Pour out Your wrath upon those who do not know You and upon the governments which do not call upon Your Name. For they have devoured Jacob and laid waste his dwelling place (Psalms 79:6-7). Pour out Your fury upon them; let the fierceness of Your anger overtake them (Psalms 69:25). Pursue them in indignation and destroy them from under Your heavens (Lamentations 3:66).

However, a Haggadah entitled “A Different Night” by Noam Zion and David Dishon includes an additional passage said to have first appeared in a medieval (1521) Ashkenazi Haggadah from Worms. although it may have more modern origins. 

Pour out Your love on the nations who have known you and on the kingdoms that call upon your name. For they show loving-kindness to the seed of Jacob and they defend your people Israel from those who would devour them alive. May the live to see the sukkah of peace spread over your chosen ones and to participate in the joy of your nations.

In a world in which antisemitism is increasing, I continue to recite the traditional version. But in a world in which there is more dialogue, understanding, and cooperation between faith traditions than at any time in history, I also recite the second text. May your Passover Seder be filled with love, Torah, and the spirit of God.

Hebrew Word of the Month:

  • Apikoros – heretic, from the Greek philosopher Epicurus, representing the world view that God neither intervenes in human affairs nor holds us accountable after we die.
  • Heima – anger.

Divre Harav – March/2019

Rabbi Simeon says, “Be meticulous in the recitation of the Shema and the Amidah. When you pray, don’t make your prayer a prescribed routine, but let it be a [plea for] mercy and grace before the Blessed Holy One. As it is said, ‘For God is gracious and merciful, patient and abounding in love, taking pity on evildoers’ (Joel 2:13). Do not regard yourself as an evil person.” Pirke Avot 2:18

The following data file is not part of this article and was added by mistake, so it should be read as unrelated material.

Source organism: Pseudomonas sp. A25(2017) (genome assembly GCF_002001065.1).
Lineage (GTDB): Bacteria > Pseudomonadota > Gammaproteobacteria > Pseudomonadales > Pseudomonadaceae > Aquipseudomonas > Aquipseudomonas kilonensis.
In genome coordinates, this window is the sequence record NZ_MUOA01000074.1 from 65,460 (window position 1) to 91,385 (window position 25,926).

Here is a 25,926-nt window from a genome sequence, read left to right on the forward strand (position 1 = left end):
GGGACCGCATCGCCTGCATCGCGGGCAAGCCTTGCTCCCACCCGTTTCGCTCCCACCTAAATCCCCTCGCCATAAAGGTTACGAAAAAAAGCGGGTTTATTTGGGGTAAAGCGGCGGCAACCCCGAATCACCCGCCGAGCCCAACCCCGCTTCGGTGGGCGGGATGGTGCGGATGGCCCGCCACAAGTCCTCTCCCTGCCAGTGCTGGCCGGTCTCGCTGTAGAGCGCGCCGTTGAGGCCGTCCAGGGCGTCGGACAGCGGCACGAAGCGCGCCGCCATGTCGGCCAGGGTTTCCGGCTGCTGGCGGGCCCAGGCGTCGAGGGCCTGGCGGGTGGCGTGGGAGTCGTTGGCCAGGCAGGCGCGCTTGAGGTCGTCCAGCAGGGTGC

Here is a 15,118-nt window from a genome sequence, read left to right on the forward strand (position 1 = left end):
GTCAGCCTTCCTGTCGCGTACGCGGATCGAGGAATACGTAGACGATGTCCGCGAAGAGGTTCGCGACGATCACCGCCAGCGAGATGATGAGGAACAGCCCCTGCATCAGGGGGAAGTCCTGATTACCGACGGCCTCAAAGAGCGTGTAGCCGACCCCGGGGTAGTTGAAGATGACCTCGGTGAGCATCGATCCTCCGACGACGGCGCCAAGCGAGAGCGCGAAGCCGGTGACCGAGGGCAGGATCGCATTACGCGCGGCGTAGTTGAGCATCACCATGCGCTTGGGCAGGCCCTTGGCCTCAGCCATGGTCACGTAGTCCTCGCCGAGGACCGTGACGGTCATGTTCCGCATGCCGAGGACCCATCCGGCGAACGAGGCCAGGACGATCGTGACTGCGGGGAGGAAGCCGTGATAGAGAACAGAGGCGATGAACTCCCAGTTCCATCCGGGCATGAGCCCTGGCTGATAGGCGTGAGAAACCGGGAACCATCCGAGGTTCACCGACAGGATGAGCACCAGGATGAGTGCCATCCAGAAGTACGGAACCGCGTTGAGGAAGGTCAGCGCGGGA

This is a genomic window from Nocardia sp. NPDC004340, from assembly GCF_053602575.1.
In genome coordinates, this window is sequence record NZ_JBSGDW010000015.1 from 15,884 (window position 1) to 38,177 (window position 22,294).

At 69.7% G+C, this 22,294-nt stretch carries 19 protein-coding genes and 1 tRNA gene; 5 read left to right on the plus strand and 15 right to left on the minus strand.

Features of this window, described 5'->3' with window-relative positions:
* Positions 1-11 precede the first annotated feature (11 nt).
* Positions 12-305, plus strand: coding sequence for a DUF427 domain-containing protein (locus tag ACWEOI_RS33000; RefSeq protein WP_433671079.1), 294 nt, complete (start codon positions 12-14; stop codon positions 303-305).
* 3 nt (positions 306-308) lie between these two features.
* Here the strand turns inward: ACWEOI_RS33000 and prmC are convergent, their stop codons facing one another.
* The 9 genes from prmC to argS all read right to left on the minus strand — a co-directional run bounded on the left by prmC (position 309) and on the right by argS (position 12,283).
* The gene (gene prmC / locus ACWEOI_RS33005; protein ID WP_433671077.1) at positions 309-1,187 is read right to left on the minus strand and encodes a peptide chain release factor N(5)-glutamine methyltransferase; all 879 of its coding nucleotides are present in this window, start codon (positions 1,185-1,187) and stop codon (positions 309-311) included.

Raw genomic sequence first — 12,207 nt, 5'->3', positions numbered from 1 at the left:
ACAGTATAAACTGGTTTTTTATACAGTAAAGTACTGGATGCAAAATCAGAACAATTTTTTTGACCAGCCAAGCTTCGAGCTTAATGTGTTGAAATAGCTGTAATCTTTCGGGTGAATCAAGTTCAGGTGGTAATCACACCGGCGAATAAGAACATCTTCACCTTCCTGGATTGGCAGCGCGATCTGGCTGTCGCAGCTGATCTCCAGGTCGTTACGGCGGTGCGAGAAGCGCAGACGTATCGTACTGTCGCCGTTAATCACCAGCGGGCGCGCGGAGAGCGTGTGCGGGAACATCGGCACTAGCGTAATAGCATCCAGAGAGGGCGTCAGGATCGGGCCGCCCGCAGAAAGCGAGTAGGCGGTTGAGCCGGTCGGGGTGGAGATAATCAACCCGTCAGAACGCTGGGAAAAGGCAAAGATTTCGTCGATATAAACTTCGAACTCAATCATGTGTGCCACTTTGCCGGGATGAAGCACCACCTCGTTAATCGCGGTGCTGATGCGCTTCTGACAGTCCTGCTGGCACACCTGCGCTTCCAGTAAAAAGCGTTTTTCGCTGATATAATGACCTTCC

There are two main elements of traditional morning (or evening) prayers. The first, the Shema, is not technically prayer. Rather, it is the recitation of three Biblical passages whose function is to first accept God’s authority over our lives; second, to accept the obligation of mitzvot; and third, to use tzitzit as a concrete reminder of mitzvot. To summarize: Love Adonai, your God, with all your heart by listening to God’s commandments and tying tassels to the corners of your garments as a reminder of those mitzvot.

The Amidah is the name for the prayer section of our service, defined as a time when we are speaking directly to God, at least partly with a petitionary agenda. Although our liturgy has a fixed text for the Amidah, Rabbi Simeon’s instructions are to make the words of prayer our own. Put your heart into your prayers, focusing on asking for love, mercy, and grace not just for ourselves, but primarily for others around us. To focus only on our own needs during prayer is not only selfish, but also indicates that we think we have some special deficit that God needs to address. God may take pity on evildoers, but Rabbi Simeon cautions us not to assume that we are one of those evildoers in need of God’s special attention. Thus, most of our prayer should be focused on the needs of others rather than our own.

There has long been tension between fixed liturgy and prayers of the heart, or in Hebrew, between keva and kavanah. Keva describes fixed themes of prayer and can guide us towards non-selfish prayer. Kavanah encourages us to engage in a conversation with God in which we can share our particular burdens and joys. Individual, spontaneous prayer reflects the highs and lows of our spirit in the moment; fixed prayer reflects ongoing self-reflection and the highest ideals and aspirations of our relationship with God’s world.

Finally, the word tefillah connotes some degree of self-reflection. When we prayer, we not only offer petitions for our and the world’s needs, but we also reflect on how well we have done living up to our potential, living fully as one created in the image of God.

Hebrew Words of the Month:

  • Tefillah – Prayer, self-reflection
  • keva – fixed liturgy
  • kavanah – focused direction of thought and prayer

Divre Harav – February/2019

Rabbi Yose says, “Let your colleague’s money be as precious to you as your own. Prepare yourself to study Torah, for it will not come to you as an inheritance. And let everything you do be for the sake of Heaven.”
Pirke Avot 2:17

My assumption is that each teaching of Pirke Avot contains a life lesson from the rabbi who shared it. So what is Rabbi Yosi trying to teach us?

  • That it is your responsibility, not your colleagues, friends, family, or government, to put forth the effort to earn a living.
  • That nothing worthwhile comes without effort; there is no such thing as a free lunch.